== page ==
Boundaries. They are the single most effective tool to have and utilize for successful relationships, but they are the most hardest to put into practice—especially as the relationship becomes longer.
What is a boundary?
A piece of our being, an aspect of who we are, or even the things we identify with or has become a part of our life.
It’s those things that make up who we are and who we see ourselves as. The closer we get to our real selves, the more we need to defend it. We do that with boundaries—the protective act of holding on to that which makes us who we are.
We often believe that others will deliberately respect our limits. Our significant other loves and respects us, so it stands to reason that they would want us to feel and be our best all of the time, right? Sorry, but this isn’t correct—and it’s not their fault.
It’s natural for us to subconsciously desire our spouse to be more like ourselves. It is often used in heated debates and discussions. Most arguments are about wanting people to view things the way we do. It’s so easy to think in this manner that we forget we are people with distinct likes, dislikes, interests, and wants. True, we discover love via shared interests, but love is maintained by healthy differences.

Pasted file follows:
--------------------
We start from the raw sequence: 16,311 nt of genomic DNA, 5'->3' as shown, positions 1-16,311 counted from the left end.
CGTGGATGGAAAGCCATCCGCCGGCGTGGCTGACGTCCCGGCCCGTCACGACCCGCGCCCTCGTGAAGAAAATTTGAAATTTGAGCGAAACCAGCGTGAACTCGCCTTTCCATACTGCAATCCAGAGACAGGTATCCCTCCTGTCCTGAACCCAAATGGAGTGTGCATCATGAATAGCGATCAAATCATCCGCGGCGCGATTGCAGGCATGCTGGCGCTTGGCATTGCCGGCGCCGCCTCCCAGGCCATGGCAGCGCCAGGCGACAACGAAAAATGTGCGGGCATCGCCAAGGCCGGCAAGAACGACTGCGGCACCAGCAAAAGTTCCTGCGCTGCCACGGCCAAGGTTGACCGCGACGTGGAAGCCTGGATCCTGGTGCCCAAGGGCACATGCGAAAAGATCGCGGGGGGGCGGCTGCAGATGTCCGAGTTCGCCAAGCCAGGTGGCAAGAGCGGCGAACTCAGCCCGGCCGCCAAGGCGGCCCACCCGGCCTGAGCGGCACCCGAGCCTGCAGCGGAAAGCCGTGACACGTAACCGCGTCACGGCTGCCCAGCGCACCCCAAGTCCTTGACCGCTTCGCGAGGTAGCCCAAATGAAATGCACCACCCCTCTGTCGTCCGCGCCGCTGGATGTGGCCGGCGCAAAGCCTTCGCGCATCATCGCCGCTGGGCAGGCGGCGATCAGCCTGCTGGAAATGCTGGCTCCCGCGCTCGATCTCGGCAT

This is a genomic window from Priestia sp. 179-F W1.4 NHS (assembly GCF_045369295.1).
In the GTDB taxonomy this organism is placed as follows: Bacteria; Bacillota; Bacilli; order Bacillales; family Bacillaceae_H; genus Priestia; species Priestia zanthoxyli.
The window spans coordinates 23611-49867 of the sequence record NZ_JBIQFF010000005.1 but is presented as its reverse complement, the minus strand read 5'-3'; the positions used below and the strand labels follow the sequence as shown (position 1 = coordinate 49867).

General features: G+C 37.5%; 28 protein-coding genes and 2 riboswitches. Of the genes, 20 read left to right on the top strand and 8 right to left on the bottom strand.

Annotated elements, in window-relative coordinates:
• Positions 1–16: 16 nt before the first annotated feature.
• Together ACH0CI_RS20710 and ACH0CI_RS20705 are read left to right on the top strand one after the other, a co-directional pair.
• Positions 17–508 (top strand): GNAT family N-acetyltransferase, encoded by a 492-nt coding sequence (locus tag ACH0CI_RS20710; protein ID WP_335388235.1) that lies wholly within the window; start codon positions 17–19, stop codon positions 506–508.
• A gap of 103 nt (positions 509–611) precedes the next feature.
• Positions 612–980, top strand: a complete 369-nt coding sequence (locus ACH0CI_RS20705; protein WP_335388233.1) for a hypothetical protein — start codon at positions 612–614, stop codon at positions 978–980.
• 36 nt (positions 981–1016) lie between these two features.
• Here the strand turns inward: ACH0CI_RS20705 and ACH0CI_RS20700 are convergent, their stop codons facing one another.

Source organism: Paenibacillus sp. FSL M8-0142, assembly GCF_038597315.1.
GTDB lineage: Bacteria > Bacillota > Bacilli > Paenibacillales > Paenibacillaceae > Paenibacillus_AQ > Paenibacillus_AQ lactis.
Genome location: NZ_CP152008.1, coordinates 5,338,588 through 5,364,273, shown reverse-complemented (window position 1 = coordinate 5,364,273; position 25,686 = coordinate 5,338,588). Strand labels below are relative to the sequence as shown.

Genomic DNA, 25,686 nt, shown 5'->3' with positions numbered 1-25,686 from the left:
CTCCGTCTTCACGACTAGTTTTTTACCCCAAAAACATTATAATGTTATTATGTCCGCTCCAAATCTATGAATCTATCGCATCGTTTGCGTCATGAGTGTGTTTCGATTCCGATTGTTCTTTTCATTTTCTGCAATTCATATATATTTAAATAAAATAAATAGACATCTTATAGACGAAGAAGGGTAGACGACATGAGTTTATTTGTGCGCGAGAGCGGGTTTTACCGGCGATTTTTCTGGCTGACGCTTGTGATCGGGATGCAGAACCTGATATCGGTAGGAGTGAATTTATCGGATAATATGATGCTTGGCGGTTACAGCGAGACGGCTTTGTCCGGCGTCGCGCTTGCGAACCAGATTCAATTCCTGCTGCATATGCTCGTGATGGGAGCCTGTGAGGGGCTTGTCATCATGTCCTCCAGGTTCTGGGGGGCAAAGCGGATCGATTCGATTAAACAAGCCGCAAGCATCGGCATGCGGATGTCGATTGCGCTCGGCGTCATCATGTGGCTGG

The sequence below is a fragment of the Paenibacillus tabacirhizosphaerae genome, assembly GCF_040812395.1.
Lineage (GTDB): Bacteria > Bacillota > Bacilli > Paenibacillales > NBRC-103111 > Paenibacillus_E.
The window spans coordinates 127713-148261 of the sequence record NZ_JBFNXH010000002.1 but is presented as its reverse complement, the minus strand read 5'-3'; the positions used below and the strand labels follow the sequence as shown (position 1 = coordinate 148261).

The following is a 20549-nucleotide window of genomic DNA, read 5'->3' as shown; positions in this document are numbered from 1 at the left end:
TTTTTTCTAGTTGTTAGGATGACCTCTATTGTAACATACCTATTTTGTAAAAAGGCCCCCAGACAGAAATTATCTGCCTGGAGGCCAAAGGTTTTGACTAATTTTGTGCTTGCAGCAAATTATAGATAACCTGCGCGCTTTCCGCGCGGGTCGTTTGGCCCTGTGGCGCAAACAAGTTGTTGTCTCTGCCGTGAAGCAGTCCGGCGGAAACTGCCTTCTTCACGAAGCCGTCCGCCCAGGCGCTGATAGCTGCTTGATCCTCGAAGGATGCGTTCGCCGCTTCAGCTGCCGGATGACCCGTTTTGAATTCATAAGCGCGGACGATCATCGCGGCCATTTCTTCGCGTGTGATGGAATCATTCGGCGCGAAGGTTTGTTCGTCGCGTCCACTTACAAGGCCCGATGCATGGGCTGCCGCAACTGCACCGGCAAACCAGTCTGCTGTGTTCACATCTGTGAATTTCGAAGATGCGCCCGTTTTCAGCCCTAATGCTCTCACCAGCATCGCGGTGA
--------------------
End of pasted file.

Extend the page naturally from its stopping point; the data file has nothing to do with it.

That is when boundaries come into play in successful relationships.
To have a healthy connection with all of the elements that identify us, we must assert our boundaries on a regular basis. No matter how long we’ve known someone, our loved ones will unintentionally want to become the same person. It is in our best interests to maintain our individuality, to retain what makes us distinct, and to utilize this as a strength in cementing the love through time.
There’s a subtle rule here that isn’t always easy to adhere to: everything is our fault.
That’s right. Our boundaries are our responsibility to remind those around us that we mean business.
If we want to do whatever it is that makes us feel alive, then we need to stick to it. The more wishy-washy we are with our own standards, the more confusing the messages we send to our partner.
Never wait for someone to respect or bring up your limits for you.
We have control over our own choices, likes/dislikes, and limits.
If we want to be ourselves, we must behave as such. People will learn to appreciate our decisiveness and expect nothing less from us over time.